Chefs compete for gold

The best of the best Canadian chefs took to the kitchen of the Okanagan College Culinary Arts Centre Saturday for the second of three competitions at the Canadian Culinary Championships.

Saturday morning’s 'Blackbox Competition' put the eleven chefs to the test, by introducing seven mystery ingredients to them, giving them just ten minutes to come up with a recipe, and an hour to bring the dish to fruition.

Each chef was required to use all of the mystery ingredients in their dish.

The chefs ran around the kitchen, under pressure from the time limit, as the crowd watched and cheered them on.

Food runners then rushed the dishes to the 14 judges, who ranked the meals using a point scale.

The judges, who came from across the country, chose the mystery ingredients, which included seaweed from Nova Scotia, ground elk from Pemberton, red lentils from Saskatchewan, salsify from Kelowna, squid from New Zealand (as it's not in season in Canada), capers from Quebec and Canadian peanuts.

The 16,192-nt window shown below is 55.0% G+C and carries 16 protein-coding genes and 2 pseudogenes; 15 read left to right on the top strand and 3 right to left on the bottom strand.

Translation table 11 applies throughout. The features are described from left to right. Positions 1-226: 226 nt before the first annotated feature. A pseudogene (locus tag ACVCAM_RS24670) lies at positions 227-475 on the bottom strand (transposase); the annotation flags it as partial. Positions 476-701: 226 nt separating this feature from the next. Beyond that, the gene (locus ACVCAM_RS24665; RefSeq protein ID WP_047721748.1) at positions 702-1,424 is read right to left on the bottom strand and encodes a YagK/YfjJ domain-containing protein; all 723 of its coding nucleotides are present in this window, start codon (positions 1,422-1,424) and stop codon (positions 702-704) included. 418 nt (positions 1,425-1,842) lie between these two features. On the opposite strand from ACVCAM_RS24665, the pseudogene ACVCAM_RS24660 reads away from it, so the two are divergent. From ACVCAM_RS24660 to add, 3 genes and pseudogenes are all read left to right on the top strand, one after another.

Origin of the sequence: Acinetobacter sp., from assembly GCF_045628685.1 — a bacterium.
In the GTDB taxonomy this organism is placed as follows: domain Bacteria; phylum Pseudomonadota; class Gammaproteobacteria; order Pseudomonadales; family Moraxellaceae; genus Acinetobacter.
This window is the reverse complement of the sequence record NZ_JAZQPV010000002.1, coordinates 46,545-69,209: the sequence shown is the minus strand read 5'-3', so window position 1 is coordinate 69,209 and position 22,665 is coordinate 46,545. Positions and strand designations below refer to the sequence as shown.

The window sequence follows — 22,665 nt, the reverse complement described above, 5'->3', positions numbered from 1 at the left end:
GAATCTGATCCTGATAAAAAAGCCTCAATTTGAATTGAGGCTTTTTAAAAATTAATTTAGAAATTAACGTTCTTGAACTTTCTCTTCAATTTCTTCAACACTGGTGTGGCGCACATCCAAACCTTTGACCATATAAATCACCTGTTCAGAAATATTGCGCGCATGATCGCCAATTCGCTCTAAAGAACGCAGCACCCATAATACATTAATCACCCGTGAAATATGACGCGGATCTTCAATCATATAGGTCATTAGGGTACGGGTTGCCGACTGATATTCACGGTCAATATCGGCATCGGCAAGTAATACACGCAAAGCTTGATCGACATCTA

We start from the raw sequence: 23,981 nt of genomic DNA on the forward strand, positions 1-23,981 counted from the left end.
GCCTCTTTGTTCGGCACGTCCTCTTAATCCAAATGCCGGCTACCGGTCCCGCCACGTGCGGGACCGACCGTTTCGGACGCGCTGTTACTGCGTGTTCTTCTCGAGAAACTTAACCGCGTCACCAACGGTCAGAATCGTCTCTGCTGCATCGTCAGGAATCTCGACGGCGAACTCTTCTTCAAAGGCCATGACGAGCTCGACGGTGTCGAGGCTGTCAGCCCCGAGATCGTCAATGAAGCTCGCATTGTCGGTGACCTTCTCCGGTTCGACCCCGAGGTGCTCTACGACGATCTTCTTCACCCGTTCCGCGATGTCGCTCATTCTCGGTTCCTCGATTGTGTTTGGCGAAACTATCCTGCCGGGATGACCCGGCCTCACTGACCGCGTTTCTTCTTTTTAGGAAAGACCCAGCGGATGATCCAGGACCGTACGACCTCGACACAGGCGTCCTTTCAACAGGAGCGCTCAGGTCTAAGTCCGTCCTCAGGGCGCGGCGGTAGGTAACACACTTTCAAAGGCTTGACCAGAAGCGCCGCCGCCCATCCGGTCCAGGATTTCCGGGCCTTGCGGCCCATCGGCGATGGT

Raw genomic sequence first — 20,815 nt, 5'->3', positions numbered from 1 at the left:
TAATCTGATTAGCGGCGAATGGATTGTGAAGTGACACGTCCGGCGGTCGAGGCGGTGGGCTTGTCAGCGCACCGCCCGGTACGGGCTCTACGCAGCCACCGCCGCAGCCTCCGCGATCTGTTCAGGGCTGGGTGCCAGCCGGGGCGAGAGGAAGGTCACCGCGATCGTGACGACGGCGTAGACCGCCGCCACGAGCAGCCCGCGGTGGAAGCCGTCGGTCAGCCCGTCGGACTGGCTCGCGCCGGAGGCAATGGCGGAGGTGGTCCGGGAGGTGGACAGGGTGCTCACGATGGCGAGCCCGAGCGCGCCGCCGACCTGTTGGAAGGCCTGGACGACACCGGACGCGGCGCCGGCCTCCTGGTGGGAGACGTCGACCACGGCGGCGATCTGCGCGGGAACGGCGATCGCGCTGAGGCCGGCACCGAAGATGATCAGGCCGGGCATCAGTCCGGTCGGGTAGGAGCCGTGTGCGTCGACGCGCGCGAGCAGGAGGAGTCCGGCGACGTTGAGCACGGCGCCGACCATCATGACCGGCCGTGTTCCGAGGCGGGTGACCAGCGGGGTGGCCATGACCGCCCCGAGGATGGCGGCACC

The results of Saturday morning’s competition will not be released until Saturday evening, after the third and final challenge is complete.

The first challenge was held Friday night at the Delta Grand Resort and required chefs to create a dish to pair with a mystery wine, which turned out to be a Gamay Noir from Tawse Winery in the Niagara Peninsula.

While the wine pairing results will not be released until Saturday night as well, chef Alex Chen from Vancouver won the people’s choice award.

Saturday night’s challenge will require each chef to prepare a dish for 600 people at the grand finale in the Delta Grand Okanagan Resort ballroom.

The chefs in this weekend’s competition have each won their region’s culinary championships. Chefs are representing everywhere from Halifax to Ottawa to Montreal to Saskatoon.  

This is the sixth year the competition has been held in Kelowna, and is in its tenth year in Canada. The competition has committed to remain in Kelowna until at least 2020.

“I think they chose Kelowna because of the potential, I think they chose Kelowna because of the accessibility,” said Judy Burns, chair of the Canadian Culinary Championships. “There’s not a lot of places in the country that are like this in February.”

The Championships, also called the Gold Medal Plates competition, raises money for Canadian Olympic athletes.

Over the past ten years, the event has raised nearly $11 million, through ticket sales and raffles, for the Canadian Olympic Foundation.

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